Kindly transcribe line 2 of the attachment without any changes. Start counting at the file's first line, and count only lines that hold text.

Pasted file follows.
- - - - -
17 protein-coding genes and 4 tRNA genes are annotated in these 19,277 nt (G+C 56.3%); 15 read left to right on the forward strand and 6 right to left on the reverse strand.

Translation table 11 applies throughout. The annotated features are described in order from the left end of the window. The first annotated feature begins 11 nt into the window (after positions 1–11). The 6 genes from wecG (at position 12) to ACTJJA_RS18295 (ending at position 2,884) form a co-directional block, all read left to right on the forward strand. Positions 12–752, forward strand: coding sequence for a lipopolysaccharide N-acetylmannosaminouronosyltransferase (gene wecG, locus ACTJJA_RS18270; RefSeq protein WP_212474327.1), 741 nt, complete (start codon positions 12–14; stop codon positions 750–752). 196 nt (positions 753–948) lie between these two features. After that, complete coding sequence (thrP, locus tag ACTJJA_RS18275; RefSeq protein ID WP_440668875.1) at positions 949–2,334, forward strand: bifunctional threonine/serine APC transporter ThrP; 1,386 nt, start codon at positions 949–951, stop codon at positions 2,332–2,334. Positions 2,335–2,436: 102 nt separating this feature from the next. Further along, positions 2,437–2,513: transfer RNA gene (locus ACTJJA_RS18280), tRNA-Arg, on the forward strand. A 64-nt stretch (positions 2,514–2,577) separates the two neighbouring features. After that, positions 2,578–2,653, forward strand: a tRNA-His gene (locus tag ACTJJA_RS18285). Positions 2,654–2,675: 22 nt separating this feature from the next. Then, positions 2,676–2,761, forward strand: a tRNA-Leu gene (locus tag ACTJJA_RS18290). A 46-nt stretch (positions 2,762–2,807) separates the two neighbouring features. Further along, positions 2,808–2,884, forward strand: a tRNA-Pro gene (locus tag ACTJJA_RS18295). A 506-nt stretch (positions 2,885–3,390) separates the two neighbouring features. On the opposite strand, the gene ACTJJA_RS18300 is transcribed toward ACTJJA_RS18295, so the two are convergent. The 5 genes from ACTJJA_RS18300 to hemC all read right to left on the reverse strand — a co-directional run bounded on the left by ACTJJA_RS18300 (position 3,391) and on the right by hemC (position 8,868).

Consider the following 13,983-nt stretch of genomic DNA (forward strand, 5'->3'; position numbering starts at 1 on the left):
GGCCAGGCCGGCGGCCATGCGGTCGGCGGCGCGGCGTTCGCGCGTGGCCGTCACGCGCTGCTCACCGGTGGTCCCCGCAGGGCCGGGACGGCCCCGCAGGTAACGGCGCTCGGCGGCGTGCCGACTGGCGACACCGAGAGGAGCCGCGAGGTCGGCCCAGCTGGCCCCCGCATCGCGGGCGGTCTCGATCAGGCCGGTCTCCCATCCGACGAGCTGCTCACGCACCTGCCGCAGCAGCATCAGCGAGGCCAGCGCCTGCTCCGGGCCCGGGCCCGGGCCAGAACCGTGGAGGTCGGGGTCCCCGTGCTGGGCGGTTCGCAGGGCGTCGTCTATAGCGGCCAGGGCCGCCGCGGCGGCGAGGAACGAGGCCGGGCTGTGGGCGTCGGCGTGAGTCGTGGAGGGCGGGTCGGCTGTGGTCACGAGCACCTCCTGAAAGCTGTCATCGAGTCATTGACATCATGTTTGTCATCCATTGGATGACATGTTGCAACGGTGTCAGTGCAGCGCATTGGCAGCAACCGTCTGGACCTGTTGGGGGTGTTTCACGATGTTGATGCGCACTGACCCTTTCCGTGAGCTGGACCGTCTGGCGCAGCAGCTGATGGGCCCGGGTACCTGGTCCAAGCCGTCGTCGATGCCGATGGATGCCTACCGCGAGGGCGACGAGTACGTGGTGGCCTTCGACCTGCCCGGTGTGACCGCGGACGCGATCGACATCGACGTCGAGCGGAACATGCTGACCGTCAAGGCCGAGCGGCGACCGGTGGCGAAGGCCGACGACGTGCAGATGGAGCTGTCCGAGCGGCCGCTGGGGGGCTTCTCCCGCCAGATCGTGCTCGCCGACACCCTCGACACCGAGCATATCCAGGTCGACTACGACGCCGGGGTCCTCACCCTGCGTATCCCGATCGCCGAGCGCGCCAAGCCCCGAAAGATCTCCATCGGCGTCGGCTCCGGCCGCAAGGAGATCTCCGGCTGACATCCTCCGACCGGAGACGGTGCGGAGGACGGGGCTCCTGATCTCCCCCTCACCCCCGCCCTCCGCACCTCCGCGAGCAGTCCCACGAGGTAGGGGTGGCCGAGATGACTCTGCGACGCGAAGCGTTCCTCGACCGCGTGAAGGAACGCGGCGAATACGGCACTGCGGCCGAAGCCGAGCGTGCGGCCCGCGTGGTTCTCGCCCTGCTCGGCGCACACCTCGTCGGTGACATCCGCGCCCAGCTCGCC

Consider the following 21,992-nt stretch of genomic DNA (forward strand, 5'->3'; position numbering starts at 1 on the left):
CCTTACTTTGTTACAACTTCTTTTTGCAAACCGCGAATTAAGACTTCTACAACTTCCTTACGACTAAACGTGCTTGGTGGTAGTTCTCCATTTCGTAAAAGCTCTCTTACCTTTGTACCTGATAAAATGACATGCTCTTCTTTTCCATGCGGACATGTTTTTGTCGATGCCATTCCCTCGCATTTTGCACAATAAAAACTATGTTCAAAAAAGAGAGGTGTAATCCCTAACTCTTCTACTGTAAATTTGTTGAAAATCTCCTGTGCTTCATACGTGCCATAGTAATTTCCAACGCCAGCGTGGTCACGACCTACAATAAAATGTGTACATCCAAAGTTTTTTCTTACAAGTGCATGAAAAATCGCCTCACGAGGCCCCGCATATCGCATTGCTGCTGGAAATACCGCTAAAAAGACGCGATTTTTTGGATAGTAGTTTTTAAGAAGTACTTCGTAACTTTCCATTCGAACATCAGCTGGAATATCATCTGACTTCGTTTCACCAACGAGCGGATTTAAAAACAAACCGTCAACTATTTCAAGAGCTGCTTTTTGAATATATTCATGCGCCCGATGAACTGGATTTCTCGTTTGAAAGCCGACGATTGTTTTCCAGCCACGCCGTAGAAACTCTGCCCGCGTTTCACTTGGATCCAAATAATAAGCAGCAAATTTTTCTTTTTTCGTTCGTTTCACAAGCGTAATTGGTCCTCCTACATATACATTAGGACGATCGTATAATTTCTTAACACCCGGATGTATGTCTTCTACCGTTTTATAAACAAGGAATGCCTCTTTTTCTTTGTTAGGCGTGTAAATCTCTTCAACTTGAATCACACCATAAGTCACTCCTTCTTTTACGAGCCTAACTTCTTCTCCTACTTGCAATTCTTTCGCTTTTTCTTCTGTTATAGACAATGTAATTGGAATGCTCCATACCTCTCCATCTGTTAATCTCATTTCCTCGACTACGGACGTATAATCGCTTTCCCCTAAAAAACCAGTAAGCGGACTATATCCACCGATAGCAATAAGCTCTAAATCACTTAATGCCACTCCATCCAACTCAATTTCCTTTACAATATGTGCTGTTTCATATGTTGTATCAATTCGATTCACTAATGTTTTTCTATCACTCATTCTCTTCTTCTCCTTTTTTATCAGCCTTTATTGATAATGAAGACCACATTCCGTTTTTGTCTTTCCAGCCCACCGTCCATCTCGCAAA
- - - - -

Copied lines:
Translation table 11 applies throughout. The annotated features are described in order from the left end of the window. The first annotated feature begins 11 nt into the window (after positions 1–11). The 6 genes from wecG (at position 12) to ACTJJA_RS18295 (ending at position 2,884) form a co-directional block, all read left to right on the forward strand. Positions 12–752, forward strand: coding sequence for a lipopolysaccharide N-acetylmannosaminouronosyltransferase (gene wecG, locus ACTJJA_RS18270; RefSeq protein WP_212474327.1), 741 nt, complete (start codon positions 12–14; stop codon positions 750–752). 196 nt (positions 753–948) lie between these two features. After that, complete coding sequence (thrP, locus tag ACTJJA_RS18275; RefSeq protein ID WP_440668875.1) at positions 949–2,334, forward strand: bifunctional threonine/serine APC transporter ThrP; 1,386 nt, start codon at positions 949–951, stop codon at positions 2,332–2,334. Positions 2,335–2,436: 102 nt separating this feature from the next. Further along, positions 2,437–2,513: transfer RNA gene (locus ACTJJA_RS18280), tRNA-Arg, on the forward strand. A 64-nt stretch (positions 2,514–2,577) separates the two neighbouring features. After that, positions 2,578–2,653, forward strand: a tRNA-His gene (locus tag ACTJJA_RS18285). Positions 2,654–2,675: 22 nt separating this feature from the next. Then, positions 2,676–2,761, forward strand: a tRNA-Leu gene (locus tag ACTJJA_RS18290). A 46-nt stretch (positions 2,762–2,807) separates the two neighbouring features. Further along, positions 2,808–2,884, forward strand: a tRNA-Pro gene (locus tag ACTJJA_RS18295). A 506-nt stretch (positions 2,885–3,390) separates the two neighbouring features. On the opposite strand, the gene ACTJJA_RS18300 is transcribed toward ACTJJA_RS18295, so the two are convergent. The 5 genes from ACTJJA_RS18300 to hemC all read right to left on the reverse strand — a co-directional run bounded on the left by ACTJJA_RS18300 (position 3,391) and on the right by hemC (position 8,868).